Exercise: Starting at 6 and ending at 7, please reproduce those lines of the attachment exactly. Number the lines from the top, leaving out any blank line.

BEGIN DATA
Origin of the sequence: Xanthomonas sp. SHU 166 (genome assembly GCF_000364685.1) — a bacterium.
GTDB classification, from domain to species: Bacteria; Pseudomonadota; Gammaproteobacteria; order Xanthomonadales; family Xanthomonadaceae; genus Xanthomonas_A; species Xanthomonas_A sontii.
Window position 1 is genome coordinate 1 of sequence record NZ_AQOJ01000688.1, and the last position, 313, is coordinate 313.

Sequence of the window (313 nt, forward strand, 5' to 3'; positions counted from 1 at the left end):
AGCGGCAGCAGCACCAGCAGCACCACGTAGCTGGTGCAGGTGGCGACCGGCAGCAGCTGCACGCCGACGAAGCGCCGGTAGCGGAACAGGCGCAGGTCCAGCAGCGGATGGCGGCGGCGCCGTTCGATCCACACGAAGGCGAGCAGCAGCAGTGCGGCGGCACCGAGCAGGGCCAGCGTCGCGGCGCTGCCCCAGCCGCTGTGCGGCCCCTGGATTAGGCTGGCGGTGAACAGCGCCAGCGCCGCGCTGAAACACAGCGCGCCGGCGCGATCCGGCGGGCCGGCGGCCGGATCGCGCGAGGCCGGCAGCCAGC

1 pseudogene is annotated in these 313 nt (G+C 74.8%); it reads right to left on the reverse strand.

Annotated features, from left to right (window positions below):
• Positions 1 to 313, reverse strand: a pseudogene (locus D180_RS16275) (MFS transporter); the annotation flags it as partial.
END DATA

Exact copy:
1 pseudogene is annotated in these 313 nt (G+C 74.8%); it reads right to left on the reverse strand.

Annotated features, from left to right (window positions below):